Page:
NZ fisheries Minister Shane Jones’ close links to the fishing industry are under scrutiny once again, after New Zealand diplomats made an abrupt about-turn on a deep-sea conservation measure.

The inter-government body in charge of regulating high-seas fishing in the South Pacific, SPRFMO, convenes its annual meeting on Monday in Manta, Ecuador.

At last year’s gathering, the Cook Islands, backed by New Zealand, proposed measures to reduce bottom-trawling.

Once agreed by members, New Zealand delegates further developed the proposal into a paper, revising boundaries, which was presented to a meeting of SPRFMO scientists in September.

But now, the new National-led government has abandoned the proposal —baffling delegates and infuriating marine conservationists.

Ocean consultant Karli Thomas, of the Deep Sea Conservation Coalition, is an NGO observer member of the body. “To the world, it looks like we’re walking away from our commitments under what was a completely consensus-agreed decision a year ago,” she said.

NZ First MP Jones has long had links to the industry, and once chaired the Treaty of Waitangi Fisheries Commission, and fishing company Sealord. Ahead of the 2020 election, Jones received a $5000 (US$3,043) donation from Westfleet and $5000 (US$3,043) from Talley’s (2023 candidate returns are yet to be published).

Talley’s and its managing director gave nearly $27,000 (US$16,434.46) to the New Zealand First Foundation between 2017 and 2019. When the donations emerged in 2020, there were calls for a review of fishing policy decisions taken under the Labour-NZ First-Greens government during that period.

“It’s pretty shocking that someone so close to an industry and with a lack of concern, and a derision towards those that are looking to look after the resource, gets put in charge of that portfolio,” Thomas said.

Jones is unapologetic about championing the $5 billion (US$3 billion) industry.

“I’m no stranger to the concerns and the criticisms that a person of my background should not be the fisheries minister. It’s actually the opposite: a person with that background is ideally suited because our government is very focused on export-led recovery and ensuring that our industry generates the revenue and the dividend that helps keep people in jobs.”

The row centres around a decision to restrict the areas where bottom trawling is allowed to take place. The fishing method is controversial because of damage done to slow-growing coral, and sea sponge, an integral part of the underwater ecosystem.

Just a handful of national fleets use the practice of dragging heavy fishing gear across seabed features, and New Zealand is the only country doing it in the South Pacific.

The initial proposal developed by officials in Avarua and Wellington would have banned trawling on 70 percent of biodiversity hotspots, like sea mounts. It was adopted, but other member states had pushed for 100 percent protection.

After September’s meeting, it was expected New Zealand would submit the revised proposal, adjusting boundaries, in December.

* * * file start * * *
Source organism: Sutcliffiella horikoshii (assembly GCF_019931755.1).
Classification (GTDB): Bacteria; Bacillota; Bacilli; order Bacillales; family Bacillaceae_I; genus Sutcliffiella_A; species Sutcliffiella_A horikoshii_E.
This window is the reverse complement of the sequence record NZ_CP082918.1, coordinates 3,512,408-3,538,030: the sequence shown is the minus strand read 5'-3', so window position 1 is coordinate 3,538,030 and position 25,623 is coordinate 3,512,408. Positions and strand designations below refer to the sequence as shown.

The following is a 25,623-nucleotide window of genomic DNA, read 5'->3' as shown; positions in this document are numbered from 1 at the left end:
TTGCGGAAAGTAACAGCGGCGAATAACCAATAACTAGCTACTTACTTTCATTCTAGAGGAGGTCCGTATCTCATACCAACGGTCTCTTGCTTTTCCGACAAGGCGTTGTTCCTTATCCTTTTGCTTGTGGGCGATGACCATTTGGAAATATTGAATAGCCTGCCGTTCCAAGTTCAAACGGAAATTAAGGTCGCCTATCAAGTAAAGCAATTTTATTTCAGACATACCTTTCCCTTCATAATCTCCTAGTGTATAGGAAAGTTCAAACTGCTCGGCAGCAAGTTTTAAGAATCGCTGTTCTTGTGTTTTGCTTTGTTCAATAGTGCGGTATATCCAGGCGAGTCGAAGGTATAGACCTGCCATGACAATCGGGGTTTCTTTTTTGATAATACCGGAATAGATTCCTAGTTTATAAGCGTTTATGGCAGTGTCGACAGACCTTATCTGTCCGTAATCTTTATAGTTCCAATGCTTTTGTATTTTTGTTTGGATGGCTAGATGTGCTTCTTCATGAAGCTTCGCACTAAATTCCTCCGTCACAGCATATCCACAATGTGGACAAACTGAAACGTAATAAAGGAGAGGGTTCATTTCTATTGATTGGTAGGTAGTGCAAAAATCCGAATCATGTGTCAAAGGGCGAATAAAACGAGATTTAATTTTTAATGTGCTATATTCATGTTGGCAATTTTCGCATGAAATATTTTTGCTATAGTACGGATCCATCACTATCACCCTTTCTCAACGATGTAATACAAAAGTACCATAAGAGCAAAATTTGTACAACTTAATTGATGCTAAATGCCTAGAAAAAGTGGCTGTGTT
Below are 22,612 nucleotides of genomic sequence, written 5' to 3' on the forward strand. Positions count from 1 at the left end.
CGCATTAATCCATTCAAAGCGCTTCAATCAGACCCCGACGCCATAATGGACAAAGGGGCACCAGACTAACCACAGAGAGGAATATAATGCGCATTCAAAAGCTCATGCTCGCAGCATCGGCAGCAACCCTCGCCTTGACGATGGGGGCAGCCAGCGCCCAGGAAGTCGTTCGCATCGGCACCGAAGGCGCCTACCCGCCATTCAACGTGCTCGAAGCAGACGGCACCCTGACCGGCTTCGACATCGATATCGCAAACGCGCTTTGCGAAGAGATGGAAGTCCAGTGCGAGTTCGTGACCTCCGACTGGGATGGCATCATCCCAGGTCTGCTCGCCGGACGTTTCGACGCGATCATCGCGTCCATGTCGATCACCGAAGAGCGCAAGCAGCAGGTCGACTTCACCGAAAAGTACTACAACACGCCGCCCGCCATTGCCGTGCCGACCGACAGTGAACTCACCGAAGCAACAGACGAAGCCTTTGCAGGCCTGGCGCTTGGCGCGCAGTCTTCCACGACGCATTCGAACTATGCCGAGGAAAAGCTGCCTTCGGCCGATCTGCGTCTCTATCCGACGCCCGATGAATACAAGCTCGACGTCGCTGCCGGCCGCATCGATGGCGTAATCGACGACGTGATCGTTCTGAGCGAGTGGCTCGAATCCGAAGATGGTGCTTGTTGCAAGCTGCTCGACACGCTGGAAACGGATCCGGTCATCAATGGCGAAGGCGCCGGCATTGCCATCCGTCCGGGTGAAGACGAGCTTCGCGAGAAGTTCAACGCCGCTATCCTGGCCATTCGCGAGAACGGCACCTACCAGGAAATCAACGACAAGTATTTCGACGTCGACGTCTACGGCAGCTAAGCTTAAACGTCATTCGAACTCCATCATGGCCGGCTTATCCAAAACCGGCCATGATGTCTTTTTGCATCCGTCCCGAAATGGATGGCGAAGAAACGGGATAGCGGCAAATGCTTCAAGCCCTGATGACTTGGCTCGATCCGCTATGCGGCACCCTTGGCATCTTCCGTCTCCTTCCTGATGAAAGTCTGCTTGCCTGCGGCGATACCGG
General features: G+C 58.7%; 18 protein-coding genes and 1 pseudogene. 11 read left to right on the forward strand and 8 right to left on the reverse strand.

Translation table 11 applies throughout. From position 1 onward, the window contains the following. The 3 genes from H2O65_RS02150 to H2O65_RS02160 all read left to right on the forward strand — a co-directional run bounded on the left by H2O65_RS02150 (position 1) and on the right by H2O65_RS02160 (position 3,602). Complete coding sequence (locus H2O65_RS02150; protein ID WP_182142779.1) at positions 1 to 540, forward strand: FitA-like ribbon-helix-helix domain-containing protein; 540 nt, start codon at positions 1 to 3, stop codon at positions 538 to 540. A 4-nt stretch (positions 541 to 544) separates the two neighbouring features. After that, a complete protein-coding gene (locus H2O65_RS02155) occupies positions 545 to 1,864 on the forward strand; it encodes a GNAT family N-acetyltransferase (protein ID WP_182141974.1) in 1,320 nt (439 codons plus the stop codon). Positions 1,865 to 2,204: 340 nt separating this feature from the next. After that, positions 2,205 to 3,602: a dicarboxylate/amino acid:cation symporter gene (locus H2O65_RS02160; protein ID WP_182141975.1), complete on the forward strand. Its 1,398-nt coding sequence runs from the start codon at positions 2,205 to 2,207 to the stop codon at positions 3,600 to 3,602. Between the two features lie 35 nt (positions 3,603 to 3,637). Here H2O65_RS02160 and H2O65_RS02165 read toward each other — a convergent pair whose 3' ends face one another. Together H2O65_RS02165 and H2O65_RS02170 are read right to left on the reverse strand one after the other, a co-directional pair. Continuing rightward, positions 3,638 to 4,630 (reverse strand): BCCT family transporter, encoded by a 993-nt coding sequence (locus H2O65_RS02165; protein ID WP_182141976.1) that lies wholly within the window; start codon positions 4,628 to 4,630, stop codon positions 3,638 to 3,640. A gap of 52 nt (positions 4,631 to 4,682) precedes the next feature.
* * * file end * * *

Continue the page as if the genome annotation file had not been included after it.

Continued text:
Instead, the paper came from Australia’s delegates, which Thomas said is unusual, particularly because New Zealand has not co-sponsored the proposal.

The move has raised eyebrows among delegates, particularly as the current catch is low, Thomas said. The New Zealand fleet caught only 20 tonnes of orange roughy in the SPRFMO area in 2021 and the following year, didn’t trawl there at all.

At the same time, New Zealand has also submitted a proposal pushing for three years of orange roughy in one year. It is a response to a decision taken last year to halve the allowed catch of the under-pressure species in the high seas.

“It appears that New Zealand is preparing to renege on an agreement that it, along with other SPRFMO member states, negotiated in a working group throughout 2023, and for which New Zealand scientists have gathered the data and mapped out boundaries,” Thomas said.

Kayla Kingdon- Bebb, WWF’s New Zealand chief executive, said she had received messages of concern from international colleagues about the U-turn.

“There is a lot of concern about New Zealand resigning from the rules-based order. Historically, New Zealand has been seen as a good-faith operator, and then for a country to turn away from a decision taken by consensus is quite significant.”

Kingdon-Bebb said Jones was also doing a disservice to industry players who were taking a lead on sustainability. “The big operators, the ones that are commercially savvy … are aware that market conditions are shifting in a way that mean going backwards on environmental protection and climate action is, long-term, going to shoot them in the foot.”

But Jones said a new government was entitled to change position, and he wanted more time to understand the impact of closing the sea mounts to fishing.

“I acknowledge that work has been done. But all sovereign governments are entitled to take stock of where they find themselves in the ebb and flow of global affairs… [It’s] buying enough time to ensure that when we make these decisions, they don’t represent an irreversible closure of opportunity for New Zealand’s future.

“I have to be very candid with the other stakeholders. I am a pro-industry politician. I have never once hidden that from New Zealand.

“And I’m willing to face the critics, and it doesn’t mean that we’re undermining New Zealand’s ability to be a responsible global citizen. But, we better look after our own people, said Jones.